Florida Statutes Section 810.02 contains elements for the crime of a burglary:
- A person unlawfully enters a dwelling, structure, or conveyance owned by or in possession of another person, with intent to commit an offense in dwelling, structure, or conveyance;
- A person lawfully enters a dwelling, structure, or conveyance with consent of the owner and remains inside surreptitiously with intent to commit an offense.
- Owner withdraws permission for a person to remain inside, and a person remains inside with intent to commit an offense.
- A person remains inside with intent to commit or attempt to commit a forcible felony inside.
The statute defines a dwelling as a building of any kind, whether such building is temporary or permanent, mobile or immobile, which has a roof over it and is designed to be occupied by people lodging therein at night, together with enclosed space of ground and outbuildings immediately surrounding it. A structure is defined as a building of any kind, either temporary or permanent, which has a roof over it, together with cartilage thereof. A conveyance is defined as any motor vehicle, ship, vessel, railroad vehicle or car, trailer, aircraft, or sleeping car.
Full entry is not required; the elements of the crime extend to any body part that is in the building or vehicle. A person can face a life sentence and a first degree felony if burglary is accompanied by an assault or battery, dangerous weapon, or if a person enters an occupied or unoccupied structure or dwelling and uses a car as instrumentality other than getaway vehicle to assist in committing offense and damages dwelling or structure or causes damage to dwelling, structure, or property in a dwelling or structure in excess of $1,000.00.
A person can be charged with a second degree felony burglary if there is an assault committed; a person does not have a dangerous weapon; a person enters a dwelling with another person inside and remains there; a person enters an unoccupied dwelling and remains inside; a person enters an occupied structure and remains inside; or if a person enters a conveyance with another person inside and remains there. A person can be charged with a third degree felony burglary if a person enters an unoccupied structure and remains inside or if a person enters an unoccupied conveyance and remains inside.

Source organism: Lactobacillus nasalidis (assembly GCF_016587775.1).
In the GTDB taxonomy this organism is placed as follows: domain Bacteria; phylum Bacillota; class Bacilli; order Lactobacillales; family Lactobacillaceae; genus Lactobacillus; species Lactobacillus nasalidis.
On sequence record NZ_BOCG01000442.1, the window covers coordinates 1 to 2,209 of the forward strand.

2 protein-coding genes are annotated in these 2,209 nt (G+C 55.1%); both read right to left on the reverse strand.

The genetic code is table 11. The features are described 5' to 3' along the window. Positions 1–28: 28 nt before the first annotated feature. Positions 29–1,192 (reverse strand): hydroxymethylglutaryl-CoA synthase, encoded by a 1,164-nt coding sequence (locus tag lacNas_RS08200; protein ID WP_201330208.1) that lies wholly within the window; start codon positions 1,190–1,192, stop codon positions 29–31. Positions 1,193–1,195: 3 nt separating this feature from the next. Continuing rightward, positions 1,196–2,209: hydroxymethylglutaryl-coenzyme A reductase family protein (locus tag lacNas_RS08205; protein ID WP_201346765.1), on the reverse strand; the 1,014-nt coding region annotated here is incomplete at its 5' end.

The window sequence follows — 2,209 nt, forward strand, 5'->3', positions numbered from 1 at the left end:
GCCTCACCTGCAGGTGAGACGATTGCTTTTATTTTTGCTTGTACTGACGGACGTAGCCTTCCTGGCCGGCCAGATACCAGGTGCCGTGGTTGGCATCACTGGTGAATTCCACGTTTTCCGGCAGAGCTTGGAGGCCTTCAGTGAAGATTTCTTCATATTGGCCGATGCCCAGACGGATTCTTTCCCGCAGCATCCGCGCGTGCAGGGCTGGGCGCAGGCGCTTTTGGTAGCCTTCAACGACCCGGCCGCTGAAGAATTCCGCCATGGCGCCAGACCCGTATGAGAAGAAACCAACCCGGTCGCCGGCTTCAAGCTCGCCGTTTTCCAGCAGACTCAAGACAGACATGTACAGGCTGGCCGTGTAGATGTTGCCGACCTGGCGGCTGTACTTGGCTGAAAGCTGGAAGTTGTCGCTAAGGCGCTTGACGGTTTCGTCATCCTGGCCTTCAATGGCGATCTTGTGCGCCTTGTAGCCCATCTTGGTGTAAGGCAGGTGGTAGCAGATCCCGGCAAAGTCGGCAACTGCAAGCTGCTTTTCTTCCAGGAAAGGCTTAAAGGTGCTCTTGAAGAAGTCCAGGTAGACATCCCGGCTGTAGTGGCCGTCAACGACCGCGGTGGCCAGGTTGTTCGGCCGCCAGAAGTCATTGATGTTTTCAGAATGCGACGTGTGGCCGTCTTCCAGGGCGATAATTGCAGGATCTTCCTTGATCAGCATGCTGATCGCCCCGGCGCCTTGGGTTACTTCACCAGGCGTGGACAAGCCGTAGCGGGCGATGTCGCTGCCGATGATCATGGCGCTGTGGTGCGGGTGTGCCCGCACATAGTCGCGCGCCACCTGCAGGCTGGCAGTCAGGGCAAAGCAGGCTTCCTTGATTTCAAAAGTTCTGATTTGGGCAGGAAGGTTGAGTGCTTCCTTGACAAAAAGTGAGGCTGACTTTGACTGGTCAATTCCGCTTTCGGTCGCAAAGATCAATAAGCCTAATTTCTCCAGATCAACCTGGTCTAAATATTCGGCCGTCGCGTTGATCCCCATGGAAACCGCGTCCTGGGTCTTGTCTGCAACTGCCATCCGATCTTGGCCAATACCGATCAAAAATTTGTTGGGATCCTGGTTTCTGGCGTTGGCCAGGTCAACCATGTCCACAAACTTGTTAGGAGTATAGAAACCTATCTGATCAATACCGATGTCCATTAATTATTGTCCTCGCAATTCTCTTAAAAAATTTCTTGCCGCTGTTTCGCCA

Some of the possible defenses are consent, permission, or invitation from the owner; innocent or non-criminal intent to enter; lack of proof of identity; mistaken identity; mistake of fact as to whereabouts; implied permission; or inadequate withdrawal of permission. The charge of a burglary is a harshly-prosecuted crime and contains many elements in the statutory language. This kind of a charge can land a person in prison with a life sentence. If you have been arrested for a burglary, contact Stewart Law Firm immediately for your free consultation.
Florida Statutes Section 812.13(1)-(2)(a) defines robbery as intentionally and unlawfully taking money or property from another person through the use of force, violence, assault, or threat. Robbery charges can be enhanced if a person possess or uses a firearm or a dangerous weapon.
If a person uses or possesses a firearm in the course of the commission of a robbery, it is a first degree felony level 9. A judge can impose a minimum 48 months in prison absent any downward departure mitigating factors, or a judge can pursue the 10-20-Life enhancement. Florida Statutes Section 775.087(2)(a)(1) states if a person possesses a firearm during a commission of a forcible felony, a person can be sentenced to a minimum of 10 years in prison. If a person uses a firearm, the sentence can be a minimum of 20 years of prison. If a person kills or injures anyone with a firearm, the sentence can be a minimum of 25 years in prison. In addition, a judge can pursue other penalties for a first degree felony such as up to a life in prison or probation and up to $15,000.00 in fines.
If a person uses or possesses a deadly weapon, it is a first degree felony level 8. A deadly weapon is defined as anything that can be used to threaten or used in any way to likely produce death or great bodily harm. A judge can pursue a minimum of 34.5 months absent any downward departure mitigating factors. A judge can sentence a person up to 30 years in prison or probation and up to $10,000.00 in fines.
Robbery by sudden snatching is defined by Florida Statutes Section 812.135 as intentionally and unlawfully taking of money or property from another person’s body. This is a third degree felony level 5. A judge can pursue a sentence up to 5 years in prison or probation and up to $5,000.00 in fines. Possessing a firearm or a deadly weapon will enhance the charge to a second degree felony, which can result in a sentence of up to 15 years in prison and up to $10,000.00 in fines.
A home invasion also constitutes a robbery if a person enters a dwelling with intent to unlawfully take money or property from occupants through the use of force, violence, assault, or threat pursuant to Florida Statutes Section 812.135. This charge is a first degree felony level 8 where a judge can seek 34.5 months minimum sentence in prison absent any downward departure mitigating factors. A judge can seek up to 30 years in prison or probation and up to $10,000.00 in fines. If a firearm or deadly weapon is use, the charge can be enhanced to a first degree felony level 10 with a minimum 66-month sentence in prison with a possible 10-20-Life enhancement.
Some of the possible defenses for a robbery are mistaken identity, false accusation, claim or right to property, or afterthought. The charge of robbery is a forcible felony and carries a serious sentence in prison of up to life. You need to contact Stewart Law Firm as soon as possible for your free consultation.